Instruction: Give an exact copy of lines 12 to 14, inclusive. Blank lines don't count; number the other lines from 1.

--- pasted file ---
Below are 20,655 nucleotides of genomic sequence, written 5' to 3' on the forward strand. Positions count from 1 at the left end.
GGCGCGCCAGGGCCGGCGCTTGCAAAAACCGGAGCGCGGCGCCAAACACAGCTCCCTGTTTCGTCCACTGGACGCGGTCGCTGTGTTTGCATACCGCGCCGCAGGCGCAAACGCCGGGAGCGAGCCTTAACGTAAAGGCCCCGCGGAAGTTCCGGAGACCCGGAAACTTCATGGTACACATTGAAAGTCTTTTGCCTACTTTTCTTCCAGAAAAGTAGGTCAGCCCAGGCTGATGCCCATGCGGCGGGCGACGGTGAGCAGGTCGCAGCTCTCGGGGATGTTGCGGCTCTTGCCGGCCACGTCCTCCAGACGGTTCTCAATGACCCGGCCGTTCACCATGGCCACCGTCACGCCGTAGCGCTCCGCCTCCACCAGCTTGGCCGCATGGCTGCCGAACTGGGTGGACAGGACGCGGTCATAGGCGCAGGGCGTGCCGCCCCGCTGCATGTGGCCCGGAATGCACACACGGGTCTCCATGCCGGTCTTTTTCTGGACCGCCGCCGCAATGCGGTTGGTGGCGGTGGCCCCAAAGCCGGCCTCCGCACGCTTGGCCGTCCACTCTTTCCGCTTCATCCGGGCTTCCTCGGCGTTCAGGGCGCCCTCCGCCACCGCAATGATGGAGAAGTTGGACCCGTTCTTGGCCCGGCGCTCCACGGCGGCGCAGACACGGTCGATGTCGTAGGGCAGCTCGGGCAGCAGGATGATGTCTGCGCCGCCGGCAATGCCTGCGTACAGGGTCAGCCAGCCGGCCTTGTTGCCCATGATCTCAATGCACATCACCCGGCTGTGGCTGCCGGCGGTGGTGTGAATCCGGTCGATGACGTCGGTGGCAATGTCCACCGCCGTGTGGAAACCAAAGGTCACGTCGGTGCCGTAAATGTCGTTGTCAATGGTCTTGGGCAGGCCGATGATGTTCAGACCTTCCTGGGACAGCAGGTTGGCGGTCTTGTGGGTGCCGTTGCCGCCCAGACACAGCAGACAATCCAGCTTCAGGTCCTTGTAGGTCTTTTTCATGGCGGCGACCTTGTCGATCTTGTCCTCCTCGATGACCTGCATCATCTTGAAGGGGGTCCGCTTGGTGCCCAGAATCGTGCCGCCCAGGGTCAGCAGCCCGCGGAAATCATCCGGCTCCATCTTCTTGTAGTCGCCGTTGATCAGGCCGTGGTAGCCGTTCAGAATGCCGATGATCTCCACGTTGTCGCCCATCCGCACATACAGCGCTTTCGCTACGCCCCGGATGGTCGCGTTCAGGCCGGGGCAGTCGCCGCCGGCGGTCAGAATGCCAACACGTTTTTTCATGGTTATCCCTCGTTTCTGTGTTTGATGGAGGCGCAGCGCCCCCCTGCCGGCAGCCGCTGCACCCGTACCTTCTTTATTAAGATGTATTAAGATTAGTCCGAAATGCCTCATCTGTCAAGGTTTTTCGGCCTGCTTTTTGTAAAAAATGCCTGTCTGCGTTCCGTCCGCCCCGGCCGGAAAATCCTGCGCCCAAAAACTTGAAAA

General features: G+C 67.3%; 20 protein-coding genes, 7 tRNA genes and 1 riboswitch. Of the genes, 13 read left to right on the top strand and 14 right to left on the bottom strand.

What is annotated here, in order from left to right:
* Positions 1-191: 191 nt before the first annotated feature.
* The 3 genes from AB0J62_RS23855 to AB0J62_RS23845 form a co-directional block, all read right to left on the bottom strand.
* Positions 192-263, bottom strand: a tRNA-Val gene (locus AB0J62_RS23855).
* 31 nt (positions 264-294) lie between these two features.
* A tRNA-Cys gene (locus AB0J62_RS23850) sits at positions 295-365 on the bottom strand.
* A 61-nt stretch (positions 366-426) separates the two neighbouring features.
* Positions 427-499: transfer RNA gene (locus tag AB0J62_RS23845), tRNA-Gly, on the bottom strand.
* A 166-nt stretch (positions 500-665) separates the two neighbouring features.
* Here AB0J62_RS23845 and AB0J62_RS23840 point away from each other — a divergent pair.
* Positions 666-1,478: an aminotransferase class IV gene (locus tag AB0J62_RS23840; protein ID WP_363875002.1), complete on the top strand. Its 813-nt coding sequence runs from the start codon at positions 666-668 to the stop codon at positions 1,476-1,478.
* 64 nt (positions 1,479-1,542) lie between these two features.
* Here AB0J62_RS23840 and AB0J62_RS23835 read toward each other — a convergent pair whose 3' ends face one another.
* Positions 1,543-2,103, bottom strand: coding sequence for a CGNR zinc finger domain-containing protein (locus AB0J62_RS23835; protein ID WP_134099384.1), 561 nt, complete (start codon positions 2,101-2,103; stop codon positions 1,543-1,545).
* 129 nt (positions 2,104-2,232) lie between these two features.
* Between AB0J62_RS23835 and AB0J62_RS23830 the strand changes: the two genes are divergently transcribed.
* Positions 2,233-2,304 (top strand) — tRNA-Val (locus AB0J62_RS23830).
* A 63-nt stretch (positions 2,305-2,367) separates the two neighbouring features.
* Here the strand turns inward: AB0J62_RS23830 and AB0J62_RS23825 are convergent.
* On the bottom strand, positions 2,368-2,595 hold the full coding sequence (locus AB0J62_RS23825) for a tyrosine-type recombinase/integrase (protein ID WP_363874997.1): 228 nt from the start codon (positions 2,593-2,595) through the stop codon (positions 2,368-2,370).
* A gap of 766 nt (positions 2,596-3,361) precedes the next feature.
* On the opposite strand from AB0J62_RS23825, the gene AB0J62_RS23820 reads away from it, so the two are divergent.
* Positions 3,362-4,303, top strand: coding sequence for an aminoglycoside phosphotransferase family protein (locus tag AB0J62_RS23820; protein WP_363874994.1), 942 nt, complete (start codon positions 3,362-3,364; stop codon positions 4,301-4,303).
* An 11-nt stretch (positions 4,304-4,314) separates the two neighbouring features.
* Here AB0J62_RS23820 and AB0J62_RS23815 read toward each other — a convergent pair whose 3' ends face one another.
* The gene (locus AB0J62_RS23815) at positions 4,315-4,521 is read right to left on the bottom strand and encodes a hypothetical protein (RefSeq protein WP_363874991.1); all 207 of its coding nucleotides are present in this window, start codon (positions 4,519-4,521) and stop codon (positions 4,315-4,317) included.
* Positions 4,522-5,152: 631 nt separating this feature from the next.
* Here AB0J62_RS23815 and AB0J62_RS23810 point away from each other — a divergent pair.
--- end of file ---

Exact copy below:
* A 166-nt stretch (positions 500-665) separates the two neighbouring features.
* Here AB0J62_RS23845 and AB0J62_RS23840 point away from each other — a divergent pair.
* Positions 666-1,478: an aminotransferase class IV gene (locus tag AB0J62_RS23840; protein ID WP_363875002.1), complete on the top strand. Its 813-nt coding sequence runs from the start codon at positions 666-668 to the stop codon at positions 1,476-1,478.